I’ll start with a book (the first of a series) I wanted to read for some time, and now finally did.
It’s ‘Please Say Kaddish For Me’ by Rochelle Wisoff-Fields.
Genre: Historical Fiction
Very brief summary: The story follows the fate of several Jewish families in Czarist Russia. Despite cruelty, terror and heartache, love and joy can’t be suppressed. Read more on the Amazon site or visit Rochelle’s author page.

Continue reading “Book Review: Please Say Kaddish For Me by Rochelle Wisoff-Fields”

Recommending: The Idea Factory by Ryan Lanz

Every writer knows the Eureka moment when something we hear, read or see causes a bright flash in our imagination and kindles a new story.

“I want to write this down,” grabs the idea and runs with it–usually. But not always. Sometimes,  ideas just won’t come. The writer needs help.

Aidea-factory-2-sm short while ago I had the pleasure to help a bit on the Beta launch team of ‘The Idea Factory’ by Ryan Lanz. To many of my Blogger friends, Ryan will be well-known for his  blog ‘A Writer’s Path,’ where he offers and collects a large variety of tools and information for writers. I’ve talked about his site in the past. Whenever I need information or tips about the art of writing, his is among the first blogs where I seek to find it.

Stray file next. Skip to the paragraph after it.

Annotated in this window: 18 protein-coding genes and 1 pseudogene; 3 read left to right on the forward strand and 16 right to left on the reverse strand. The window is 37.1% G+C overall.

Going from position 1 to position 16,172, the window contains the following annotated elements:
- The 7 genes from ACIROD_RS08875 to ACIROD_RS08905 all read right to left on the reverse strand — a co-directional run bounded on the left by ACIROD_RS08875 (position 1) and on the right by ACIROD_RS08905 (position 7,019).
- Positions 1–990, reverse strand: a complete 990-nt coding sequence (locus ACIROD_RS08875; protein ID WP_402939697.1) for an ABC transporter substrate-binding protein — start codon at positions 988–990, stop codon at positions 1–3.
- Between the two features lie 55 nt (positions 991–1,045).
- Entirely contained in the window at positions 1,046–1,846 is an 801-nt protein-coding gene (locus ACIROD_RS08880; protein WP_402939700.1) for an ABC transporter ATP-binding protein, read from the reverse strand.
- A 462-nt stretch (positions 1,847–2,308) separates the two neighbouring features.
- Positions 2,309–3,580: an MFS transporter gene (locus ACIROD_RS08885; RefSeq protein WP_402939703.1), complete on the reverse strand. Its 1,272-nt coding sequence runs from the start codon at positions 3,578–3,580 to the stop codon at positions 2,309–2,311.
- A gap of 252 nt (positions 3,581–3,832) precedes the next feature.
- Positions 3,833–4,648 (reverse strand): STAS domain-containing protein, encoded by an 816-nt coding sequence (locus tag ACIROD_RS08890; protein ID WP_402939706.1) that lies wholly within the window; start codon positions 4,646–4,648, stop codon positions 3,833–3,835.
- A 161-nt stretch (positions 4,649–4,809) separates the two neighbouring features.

‘The Idea Factory’ is a book with 1000 prompts, but it also is a lot more. It encourages the readers to mine their own story ideas, and it gives good pointers to where these treasures are hidden. If you know how to look, you’ll find that ideas can be found everywhere.

After the section about generating ideas come the prompts. The book has a great variety of prompts from many genres: fantasy, history, science fiction, mystery, you name it. There are serious prompts, funny prompts, and outright silly prompts in there. While I was reading, I wanted to start writing about some of these prompts right away.  Others made me laugh, shake my head and wonder, could I possibly make something out of this? A challenge! I’m sure that some of the stories with these prompts will make their way here to my blog.

So, whether you want to find an idea for a story, flesh out your existing story with sub-plots, find ideas for practising your writing, are up to a challenge, or need ideas for blogging–you’ll find something in this book.

If you are looking for a stocking stuffer for yourself, or your writer friends, check out ‘The Idea Factory’.



For the Love of a Dog